Off Parade. By Stephen J. Mackenna. 3 vols. (Hurst and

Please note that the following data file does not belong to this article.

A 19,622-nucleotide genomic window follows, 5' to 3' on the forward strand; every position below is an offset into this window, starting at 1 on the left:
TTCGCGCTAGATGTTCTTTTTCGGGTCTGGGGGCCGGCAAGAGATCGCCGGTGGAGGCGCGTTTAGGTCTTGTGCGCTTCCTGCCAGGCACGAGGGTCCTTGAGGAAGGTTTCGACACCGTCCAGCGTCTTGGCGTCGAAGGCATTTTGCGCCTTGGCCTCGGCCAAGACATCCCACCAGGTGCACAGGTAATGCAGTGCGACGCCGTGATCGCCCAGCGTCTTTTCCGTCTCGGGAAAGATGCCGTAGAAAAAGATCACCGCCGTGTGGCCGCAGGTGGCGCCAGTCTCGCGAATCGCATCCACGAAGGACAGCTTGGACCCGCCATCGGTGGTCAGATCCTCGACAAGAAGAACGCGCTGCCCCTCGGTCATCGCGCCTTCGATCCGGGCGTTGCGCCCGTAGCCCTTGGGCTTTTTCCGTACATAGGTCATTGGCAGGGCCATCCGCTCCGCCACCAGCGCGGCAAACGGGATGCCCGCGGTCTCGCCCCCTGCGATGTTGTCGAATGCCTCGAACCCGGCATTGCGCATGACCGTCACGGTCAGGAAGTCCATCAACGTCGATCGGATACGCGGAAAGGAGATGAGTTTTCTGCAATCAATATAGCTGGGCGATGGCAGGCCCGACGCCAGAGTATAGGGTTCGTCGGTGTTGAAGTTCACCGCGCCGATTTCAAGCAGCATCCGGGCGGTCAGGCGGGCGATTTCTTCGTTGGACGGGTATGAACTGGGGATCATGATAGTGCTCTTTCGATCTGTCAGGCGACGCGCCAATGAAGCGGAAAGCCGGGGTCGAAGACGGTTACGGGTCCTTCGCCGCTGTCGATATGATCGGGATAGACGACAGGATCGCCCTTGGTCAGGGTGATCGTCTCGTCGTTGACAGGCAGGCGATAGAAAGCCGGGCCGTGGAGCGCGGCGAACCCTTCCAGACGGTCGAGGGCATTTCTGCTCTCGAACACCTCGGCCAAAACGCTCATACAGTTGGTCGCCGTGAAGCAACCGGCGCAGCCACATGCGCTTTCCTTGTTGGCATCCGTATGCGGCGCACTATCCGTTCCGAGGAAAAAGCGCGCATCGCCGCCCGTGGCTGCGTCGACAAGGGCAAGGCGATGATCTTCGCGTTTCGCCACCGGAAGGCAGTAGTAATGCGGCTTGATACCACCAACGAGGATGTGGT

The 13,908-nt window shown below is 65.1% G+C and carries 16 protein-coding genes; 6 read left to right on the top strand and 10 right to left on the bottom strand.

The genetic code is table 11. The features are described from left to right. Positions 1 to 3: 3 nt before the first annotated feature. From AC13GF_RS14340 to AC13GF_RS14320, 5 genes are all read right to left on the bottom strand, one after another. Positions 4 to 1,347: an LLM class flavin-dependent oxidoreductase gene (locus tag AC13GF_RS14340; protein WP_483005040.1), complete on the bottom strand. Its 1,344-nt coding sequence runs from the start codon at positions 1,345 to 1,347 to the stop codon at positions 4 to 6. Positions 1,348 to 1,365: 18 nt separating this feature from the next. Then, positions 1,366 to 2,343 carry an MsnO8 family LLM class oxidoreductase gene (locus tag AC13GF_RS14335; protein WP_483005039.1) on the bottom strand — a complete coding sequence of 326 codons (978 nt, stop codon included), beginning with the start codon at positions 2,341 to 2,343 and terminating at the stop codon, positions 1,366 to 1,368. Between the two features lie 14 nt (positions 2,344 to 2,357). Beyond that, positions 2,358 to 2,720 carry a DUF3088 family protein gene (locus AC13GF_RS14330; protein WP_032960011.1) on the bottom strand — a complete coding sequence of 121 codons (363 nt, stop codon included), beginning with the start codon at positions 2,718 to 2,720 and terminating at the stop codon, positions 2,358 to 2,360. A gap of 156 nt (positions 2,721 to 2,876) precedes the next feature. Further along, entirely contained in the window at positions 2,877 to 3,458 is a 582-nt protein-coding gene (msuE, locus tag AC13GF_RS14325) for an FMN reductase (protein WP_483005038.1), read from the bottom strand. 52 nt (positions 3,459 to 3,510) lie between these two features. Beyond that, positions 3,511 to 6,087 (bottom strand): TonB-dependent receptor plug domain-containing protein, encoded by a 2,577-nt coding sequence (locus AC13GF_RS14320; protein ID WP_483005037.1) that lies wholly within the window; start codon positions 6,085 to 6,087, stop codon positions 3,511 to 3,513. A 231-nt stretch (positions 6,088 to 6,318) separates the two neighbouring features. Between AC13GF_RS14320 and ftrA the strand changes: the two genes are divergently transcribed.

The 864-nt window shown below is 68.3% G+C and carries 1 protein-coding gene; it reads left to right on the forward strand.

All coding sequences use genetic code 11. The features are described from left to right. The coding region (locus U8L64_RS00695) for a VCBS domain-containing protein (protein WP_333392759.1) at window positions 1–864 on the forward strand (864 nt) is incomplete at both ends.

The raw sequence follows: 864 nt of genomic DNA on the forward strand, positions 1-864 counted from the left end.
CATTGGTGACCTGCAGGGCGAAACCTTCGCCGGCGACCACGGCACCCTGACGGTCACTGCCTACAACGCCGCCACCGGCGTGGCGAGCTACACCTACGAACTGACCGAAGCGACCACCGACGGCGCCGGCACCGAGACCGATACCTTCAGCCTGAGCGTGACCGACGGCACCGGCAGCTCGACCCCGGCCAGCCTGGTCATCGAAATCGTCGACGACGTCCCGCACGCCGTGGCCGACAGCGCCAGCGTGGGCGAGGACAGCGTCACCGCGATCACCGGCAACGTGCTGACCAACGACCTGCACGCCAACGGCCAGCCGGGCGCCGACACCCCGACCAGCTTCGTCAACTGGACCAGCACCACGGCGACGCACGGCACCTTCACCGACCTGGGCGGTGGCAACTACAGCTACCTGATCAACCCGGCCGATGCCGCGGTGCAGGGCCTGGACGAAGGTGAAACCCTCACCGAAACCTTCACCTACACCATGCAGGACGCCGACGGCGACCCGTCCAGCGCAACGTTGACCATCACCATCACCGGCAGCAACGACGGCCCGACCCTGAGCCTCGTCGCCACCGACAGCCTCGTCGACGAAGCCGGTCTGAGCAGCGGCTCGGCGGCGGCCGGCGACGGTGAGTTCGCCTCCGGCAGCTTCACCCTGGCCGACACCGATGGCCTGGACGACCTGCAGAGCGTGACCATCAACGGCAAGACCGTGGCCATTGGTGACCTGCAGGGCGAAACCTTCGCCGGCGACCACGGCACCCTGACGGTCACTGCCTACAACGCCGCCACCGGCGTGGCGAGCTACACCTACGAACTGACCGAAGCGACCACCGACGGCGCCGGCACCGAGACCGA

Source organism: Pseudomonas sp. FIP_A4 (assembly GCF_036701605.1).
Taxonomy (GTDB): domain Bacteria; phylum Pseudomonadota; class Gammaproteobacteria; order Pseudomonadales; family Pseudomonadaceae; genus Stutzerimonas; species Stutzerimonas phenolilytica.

Blackett.) —It is not an attractive picture that Mr. Mackenna, who has himself been a soldier, gives us of military life "off parade." Parade, after all, cannot occupy many hears of the day, and when that is over, there does noteeem to be an idea of anything beyond love-making, sport, gambling, and drinking. We do not mean to say that this is a fair representation of the soldier's life in peace, but it is the picture that one of themselves gives of it. Here are a number of officers of all kinds and characters introduced, and there is not a syllable from beginning to end to inti- mate that any one of them feels the slightest interest in his profession. For the novel as a literary work we cannot say very much. The char- acters are drawn in a very rude and inartistic fashion. We can recog- nize nothing like life in the plotting Dartrey and the fiendishly malicious William Mason. It is quite monstrous, for instance, to repre- sent one brother supplying another with money in order to lure him onto excesses which will ruin him, out of mad jealousy. The other characters, both male and female, are of the ordinary talking, dancing, sad flirting kind, and neither they nor their doings can excite much interest in the reader's mind. The book has a good purpose,—so much we do not hesitate to say for it; as for the moral, we do not feel so sure. The hero is an extravagant and profligate fellow, who is considered to be sufficiently punished by having to sell out and act as corresponding clerk to a merchant for a salary of £100 per annum, and then, having passed through this purgatory, is passed on to the moral novelist's heaven.